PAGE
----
I wonder whether Mayor Thornhill might decide to run for parliament and stay on as Mayor until the election result is known. After all Mr Turmaine, the Labour candidate, hasn't given up his day time job to stand and no one thinks that's improper.
I wonder whether Mayor Thornhill might decide to run for parliament and stay on as Mayor until the election result is known. After all Mr Turmaine, the Labour candidate, hasn't given up his day time job to stand and no one thinks that's improper. Mike Ribble
  • Score: 0

6:26pm Fri 30 May 14

Cuetip says...

Given the abandonment of 11 out of 12 wards in the recent council elections, and their focus on only the affluent Park ward, Conservative Richard is banking on having lots of cash as the local party has only deadwood and is backed by outsiders. This will certainly help to get his name out there with promises to every ethnic group in Watford, signs, direct mail, paid advertisements and other means.

But it’s no guarantee of victory. Sometimes the most-affluent candidates finish near the bottom of the pack while those with established records and strong name recognition do well despite having modest treasuries.

Let’s hope that other factors play a bigger role such as concerns about the squeeze on working conditions, the relentless pursuit of super hospitals, the unemployment rates within the young, Harrington voting to bomb Syria, the rising housing costs for those on frozen incomes, the U turn on the much vaunted overseas aid, etc.
Given the abandonment of 11 out of 12 wards in the recent council elections, and their focus on only the affluent Park ward, Conservative Richard is banking on having lots of cash as the local party has only deadwood and is backed by outsiders. This will certainly help to get his name out there with promises to every ethnic group in Watford, signs, direct mail, paid advertisements and other means. But it’s no guarantee of victory. Sometimes the most-affluent candidates finish near the bottom of the pack while those with established records and strong name recognition do well despite having modest treasuries. Let’s hope that other factors play a bigger role such as concerns about the squeeze on working conditions, the relentless pursuit of super hospitals, the unemployment rates within the young, Harrington voting to bomb Syria, the rising housing costs for those on frozen incomes, the U turn on the much vaunted overseas aid, etc. Cuetip
  • Score: 2

8:22pm Fri 30 May 14

TRT says...

Actually, I think it's the lib dems that took the green vote in Callowland. Not that a potential green voter would or did vote Lib Dem instead of Green, just that the controversy over the loss of green belt, the allotments and the stealth campus, pointless make-overs etc. may (as it did this Green voter) make someone consider an opposition vote that's more likely to succeed in toppling the Lib Dem council. Because a dyed in the wool Labour voter isn't going to suddenly turn Green are they?!
Actually, I think it's the lib dems that took the green vote in Callowland. Not that a potential green voter would or did vote Lib Dem instead of Green, just that the controversy over the loss of green belt, the allotments and the stealth campus, pointless make-overs etc. may (as it did this Green voter) make someone consider an opposition vote that's more likely to succeed in toppling the Lib Dem council. Because a dyed in the wool Labour voter isn't going to suddenly turn Green are they?! TRT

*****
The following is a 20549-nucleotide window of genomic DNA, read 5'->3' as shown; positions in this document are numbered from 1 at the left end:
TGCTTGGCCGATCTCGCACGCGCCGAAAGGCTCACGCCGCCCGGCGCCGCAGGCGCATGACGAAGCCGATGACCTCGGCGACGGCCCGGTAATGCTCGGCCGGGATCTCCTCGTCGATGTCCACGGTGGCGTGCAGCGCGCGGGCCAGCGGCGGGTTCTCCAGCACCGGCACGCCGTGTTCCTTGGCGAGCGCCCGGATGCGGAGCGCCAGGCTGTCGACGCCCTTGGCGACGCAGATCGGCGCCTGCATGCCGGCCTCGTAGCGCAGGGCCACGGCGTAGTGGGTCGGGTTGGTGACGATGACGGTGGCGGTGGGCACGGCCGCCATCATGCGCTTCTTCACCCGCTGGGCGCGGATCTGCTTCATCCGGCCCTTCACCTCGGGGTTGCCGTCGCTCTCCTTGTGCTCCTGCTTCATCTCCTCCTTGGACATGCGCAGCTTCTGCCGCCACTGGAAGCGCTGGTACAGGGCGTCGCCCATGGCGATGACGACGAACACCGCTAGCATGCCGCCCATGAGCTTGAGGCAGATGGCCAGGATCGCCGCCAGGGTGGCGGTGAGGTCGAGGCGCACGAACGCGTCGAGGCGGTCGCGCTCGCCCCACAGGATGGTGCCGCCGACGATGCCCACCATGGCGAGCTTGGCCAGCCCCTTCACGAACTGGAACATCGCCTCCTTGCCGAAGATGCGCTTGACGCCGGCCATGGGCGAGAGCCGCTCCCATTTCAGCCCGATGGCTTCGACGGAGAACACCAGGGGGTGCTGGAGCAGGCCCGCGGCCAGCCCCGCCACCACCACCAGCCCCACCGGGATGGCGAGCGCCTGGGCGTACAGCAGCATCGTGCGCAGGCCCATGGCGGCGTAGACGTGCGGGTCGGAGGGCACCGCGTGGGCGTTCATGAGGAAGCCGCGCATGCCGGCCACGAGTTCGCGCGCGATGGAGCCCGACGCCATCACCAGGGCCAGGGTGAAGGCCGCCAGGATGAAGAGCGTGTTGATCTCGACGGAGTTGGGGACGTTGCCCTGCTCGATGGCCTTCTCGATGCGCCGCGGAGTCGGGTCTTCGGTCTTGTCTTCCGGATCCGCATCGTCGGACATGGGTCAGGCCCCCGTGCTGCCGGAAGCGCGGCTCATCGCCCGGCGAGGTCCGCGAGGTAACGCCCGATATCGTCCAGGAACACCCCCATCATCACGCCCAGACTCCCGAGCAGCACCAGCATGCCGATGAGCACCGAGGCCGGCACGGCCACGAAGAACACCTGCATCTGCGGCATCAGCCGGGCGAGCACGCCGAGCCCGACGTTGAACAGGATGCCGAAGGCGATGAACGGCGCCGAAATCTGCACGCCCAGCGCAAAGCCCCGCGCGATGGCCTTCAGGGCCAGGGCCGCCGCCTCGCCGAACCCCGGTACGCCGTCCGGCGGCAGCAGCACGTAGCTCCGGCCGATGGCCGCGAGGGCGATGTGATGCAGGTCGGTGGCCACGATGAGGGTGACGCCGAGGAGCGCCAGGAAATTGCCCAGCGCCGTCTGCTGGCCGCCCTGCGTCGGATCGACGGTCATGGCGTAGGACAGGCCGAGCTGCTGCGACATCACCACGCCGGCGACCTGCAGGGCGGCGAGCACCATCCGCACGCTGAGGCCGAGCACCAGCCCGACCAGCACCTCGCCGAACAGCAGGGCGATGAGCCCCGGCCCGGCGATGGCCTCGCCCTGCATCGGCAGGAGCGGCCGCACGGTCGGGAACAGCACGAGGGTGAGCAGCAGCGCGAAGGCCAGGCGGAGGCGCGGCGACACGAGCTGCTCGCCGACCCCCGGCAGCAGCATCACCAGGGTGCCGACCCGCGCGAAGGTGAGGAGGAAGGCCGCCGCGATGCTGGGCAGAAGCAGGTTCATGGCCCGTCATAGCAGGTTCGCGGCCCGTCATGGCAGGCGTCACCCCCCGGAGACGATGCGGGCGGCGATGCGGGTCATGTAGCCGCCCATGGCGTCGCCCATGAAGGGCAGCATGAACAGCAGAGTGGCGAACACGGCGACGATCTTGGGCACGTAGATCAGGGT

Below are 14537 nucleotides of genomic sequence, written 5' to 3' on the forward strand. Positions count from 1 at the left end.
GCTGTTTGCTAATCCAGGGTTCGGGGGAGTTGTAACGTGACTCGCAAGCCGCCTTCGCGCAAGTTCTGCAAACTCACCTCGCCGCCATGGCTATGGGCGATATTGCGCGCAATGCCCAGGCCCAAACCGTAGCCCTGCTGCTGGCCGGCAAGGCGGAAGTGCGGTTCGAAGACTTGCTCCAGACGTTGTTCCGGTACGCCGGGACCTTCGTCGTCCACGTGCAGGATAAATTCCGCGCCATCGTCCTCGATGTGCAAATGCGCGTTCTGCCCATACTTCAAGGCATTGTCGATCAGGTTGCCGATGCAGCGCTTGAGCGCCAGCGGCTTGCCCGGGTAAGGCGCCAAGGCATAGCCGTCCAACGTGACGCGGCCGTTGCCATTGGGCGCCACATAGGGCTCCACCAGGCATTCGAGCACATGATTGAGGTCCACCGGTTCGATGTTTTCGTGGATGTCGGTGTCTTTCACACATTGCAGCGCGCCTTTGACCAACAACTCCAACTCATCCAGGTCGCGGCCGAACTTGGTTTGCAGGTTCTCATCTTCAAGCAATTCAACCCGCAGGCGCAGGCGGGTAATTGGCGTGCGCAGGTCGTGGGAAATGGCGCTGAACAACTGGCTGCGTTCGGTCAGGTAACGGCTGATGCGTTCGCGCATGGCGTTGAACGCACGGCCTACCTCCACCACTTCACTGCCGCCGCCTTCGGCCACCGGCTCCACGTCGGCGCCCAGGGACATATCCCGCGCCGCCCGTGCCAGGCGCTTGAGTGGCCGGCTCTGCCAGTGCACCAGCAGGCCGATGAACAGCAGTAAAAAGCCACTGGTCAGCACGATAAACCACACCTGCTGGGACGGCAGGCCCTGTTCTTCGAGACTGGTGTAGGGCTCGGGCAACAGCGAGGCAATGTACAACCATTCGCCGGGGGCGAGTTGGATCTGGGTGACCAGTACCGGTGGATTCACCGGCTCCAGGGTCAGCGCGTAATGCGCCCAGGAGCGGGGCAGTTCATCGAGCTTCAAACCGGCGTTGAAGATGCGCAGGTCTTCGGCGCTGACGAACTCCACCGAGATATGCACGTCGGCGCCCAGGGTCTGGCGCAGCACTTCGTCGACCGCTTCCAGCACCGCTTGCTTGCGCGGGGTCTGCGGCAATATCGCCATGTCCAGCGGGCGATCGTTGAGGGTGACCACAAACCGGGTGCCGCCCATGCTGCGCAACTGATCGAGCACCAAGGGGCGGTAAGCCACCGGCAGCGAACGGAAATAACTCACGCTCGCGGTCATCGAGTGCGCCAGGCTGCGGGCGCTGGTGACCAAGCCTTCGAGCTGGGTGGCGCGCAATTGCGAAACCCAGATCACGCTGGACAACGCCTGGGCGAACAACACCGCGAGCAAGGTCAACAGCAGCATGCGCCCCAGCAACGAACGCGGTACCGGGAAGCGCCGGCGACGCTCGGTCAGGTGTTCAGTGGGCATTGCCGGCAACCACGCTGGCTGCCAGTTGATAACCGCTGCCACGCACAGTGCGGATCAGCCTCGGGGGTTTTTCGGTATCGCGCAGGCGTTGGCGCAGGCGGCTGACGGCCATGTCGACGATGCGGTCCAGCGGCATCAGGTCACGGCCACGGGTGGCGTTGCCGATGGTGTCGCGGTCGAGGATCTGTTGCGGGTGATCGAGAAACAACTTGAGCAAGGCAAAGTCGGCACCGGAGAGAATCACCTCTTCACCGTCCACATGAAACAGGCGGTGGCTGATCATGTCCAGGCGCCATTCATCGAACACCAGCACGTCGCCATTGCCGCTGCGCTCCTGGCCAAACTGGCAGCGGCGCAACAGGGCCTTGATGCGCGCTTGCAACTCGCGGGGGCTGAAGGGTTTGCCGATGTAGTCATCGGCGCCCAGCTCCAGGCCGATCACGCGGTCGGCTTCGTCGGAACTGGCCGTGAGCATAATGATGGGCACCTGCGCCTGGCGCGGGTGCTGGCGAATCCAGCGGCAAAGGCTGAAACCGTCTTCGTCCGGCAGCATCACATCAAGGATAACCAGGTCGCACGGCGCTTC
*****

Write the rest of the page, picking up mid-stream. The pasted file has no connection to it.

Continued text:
• Score: -3

10:35am Mon 2 Jun 14

garston tony says...

Mike Ribble wrote:
I wonder whether Mayor Thornhill might decide to run for parliament and stay on as Mayor until the election result is known. After all Mr Turmaine, the Labour candidate, hasn't given up his day time job to stand and no one thinks that's improper.
Is Mr Turmaine a publicly elected and paid for official?

Dotty is and it was wrong of her to stand for Mayor again if she intends to quit that post a year later.

If she does stay in the post of Mayor whils campaigning to be MP a) any campaigning to be voted MP should be done in her own time not the councils and b) if she isnt voted MP how can she have any credibility staying in the post of Mayor with everyone fully aware she isnt fully committed to it having tried so publicly to go for a 'better' Job?

I really dont get why the electorate voted her back in knowing the above could be a very real possibility
[quote][p][bold]Mike Ribble[/bold] wrote: I wonder whether Mayor Thornhill might decide to run for parliament and stay on as Mayor until the election result is known. After all Mr Turmaine, the Labour candidate, hasn't given up his day time job to stand and no one thinks that's improper.[/p][/quote]Is Mr Turmaine a publicly elected and paid for official? Dotty is and it was wrong of her to stand for Mayor again if she intends to quit that post a year later. If she does stay in the post of Mayor whils campaigning to be MP a) any campaigning to be voted MP should be done in her own time not the councils and b) if she isnt voted MP how can she have any credibility staying in the post of Mayor with everyone fully aware she isnt fully committed to it having tried so publicly to go for a 'better' Job? I really dont get why the electorate voted her back in knowing the above could be a very real possibility garston tony
  • Score: 4